One of the mysteries of the English language finally explained.
An option to buy assets at an agreed price on or before a particular date.
- ‘By buying a call option, the investor is again making a bet that the underlying stock will be trading at a price higher than current market prices, so they're locking in the ability to buy at a cheaper rate.’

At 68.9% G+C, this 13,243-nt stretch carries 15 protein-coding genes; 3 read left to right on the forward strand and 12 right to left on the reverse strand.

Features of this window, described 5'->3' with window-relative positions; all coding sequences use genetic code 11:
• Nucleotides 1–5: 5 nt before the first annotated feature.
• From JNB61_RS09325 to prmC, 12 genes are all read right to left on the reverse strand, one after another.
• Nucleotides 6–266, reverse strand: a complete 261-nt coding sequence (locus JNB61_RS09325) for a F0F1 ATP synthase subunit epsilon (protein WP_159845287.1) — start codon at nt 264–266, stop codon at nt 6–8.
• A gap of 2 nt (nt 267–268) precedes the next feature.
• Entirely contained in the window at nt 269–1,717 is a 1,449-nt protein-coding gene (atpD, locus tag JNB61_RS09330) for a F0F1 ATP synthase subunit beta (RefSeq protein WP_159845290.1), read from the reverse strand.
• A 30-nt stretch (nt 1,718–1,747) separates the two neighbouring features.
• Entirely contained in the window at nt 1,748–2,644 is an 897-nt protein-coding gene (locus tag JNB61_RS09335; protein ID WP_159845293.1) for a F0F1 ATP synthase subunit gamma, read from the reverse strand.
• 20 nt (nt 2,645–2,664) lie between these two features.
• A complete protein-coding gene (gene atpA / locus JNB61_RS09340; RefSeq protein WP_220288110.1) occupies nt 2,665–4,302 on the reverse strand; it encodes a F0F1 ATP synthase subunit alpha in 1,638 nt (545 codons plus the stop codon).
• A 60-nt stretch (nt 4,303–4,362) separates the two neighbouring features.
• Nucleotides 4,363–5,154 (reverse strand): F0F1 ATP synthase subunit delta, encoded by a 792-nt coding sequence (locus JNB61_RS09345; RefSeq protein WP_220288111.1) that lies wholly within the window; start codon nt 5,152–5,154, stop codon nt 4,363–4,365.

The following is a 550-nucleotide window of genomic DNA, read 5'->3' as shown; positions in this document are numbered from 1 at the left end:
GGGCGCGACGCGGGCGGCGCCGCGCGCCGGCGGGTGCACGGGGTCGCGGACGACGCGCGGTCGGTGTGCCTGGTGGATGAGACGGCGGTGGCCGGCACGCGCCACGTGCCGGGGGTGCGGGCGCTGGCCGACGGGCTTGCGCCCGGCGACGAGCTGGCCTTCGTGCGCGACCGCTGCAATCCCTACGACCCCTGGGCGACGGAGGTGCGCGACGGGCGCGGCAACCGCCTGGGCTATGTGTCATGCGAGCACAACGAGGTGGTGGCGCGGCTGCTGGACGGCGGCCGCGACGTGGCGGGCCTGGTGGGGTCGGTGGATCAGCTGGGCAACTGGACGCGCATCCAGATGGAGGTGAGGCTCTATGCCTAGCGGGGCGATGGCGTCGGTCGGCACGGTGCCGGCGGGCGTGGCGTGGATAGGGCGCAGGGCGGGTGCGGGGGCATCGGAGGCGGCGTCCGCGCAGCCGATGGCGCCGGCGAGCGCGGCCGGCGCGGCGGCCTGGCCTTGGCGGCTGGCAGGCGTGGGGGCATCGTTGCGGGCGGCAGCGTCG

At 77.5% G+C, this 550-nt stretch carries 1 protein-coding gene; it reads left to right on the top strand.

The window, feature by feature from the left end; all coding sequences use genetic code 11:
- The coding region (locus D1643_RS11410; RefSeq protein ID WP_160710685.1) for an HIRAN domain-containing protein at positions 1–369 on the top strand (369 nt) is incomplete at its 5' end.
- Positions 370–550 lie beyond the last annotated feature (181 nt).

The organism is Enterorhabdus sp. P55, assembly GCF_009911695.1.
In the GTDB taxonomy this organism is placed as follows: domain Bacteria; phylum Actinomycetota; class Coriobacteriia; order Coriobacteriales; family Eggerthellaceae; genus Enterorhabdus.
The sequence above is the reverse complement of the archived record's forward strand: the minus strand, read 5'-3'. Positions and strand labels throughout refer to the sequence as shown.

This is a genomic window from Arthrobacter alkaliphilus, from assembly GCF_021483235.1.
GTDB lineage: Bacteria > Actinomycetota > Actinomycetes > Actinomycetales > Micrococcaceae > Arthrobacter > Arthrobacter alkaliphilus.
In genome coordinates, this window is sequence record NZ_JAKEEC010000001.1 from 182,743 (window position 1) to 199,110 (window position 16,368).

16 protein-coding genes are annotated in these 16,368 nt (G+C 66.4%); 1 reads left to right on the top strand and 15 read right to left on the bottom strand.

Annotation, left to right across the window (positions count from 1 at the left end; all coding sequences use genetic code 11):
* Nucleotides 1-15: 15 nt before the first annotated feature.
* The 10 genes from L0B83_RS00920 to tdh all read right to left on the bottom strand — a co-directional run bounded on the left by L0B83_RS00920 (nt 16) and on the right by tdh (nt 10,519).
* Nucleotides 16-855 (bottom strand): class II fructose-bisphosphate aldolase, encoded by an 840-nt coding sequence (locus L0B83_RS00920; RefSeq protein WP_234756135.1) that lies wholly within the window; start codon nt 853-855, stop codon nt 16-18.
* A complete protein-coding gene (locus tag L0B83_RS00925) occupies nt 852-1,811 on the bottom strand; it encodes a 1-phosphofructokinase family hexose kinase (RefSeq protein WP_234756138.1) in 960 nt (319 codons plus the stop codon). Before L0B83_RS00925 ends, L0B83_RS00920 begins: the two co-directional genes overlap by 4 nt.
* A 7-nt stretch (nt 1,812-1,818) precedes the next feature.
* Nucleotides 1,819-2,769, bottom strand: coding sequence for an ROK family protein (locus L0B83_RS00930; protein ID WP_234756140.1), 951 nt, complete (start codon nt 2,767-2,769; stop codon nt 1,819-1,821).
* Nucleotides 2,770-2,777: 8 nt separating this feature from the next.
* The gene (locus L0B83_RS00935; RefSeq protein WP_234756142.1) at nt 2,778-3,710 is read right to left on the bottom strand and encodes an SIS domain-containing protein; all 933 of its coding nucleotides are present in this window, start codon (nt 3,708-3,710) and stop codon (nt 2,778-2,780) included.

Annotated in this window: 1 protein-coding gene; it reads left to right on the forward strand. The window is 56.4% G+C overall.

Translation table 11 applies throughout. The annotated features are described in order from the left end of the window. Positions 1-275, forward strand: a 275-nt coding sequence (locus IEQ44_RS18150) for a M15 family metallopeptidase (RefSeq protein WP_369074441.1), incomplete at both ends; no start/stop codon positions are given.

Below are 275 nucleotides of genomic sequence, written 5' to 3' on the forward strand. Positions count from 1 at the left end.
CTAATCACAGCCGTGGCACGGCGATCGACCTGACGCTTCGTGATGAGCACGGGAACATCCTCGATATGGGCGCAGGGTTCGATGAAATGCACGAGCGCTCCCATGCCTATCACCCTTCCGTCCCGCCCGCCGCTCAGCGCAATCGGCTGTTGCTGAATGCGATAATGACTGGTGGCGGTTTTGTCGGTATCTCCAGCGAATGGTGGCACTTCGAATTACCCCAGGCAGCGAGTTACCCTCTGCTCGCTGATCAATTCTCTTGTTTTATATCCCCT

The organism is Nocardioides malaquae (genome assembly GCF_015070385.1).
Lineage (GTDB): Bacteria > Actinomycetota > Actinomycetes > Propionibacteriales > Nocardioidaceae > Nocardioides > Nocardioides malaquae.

- ‘A call option gives you the right to buy, and a put option gives you the right to sell.’
- ‘A call option that gives you the right to acquire 100 shares of Microsoft at $50 for the next three months costs about $550.’
- ‘The call option allows you to control the same 100 shares for substantially less than it cost to purchase the stock outright.’
- ‘For example, a call option allows you to buy a thousand shares or a hundred shares of stock for a small amount.’
call option/ˈkôl ˈäpSHən/
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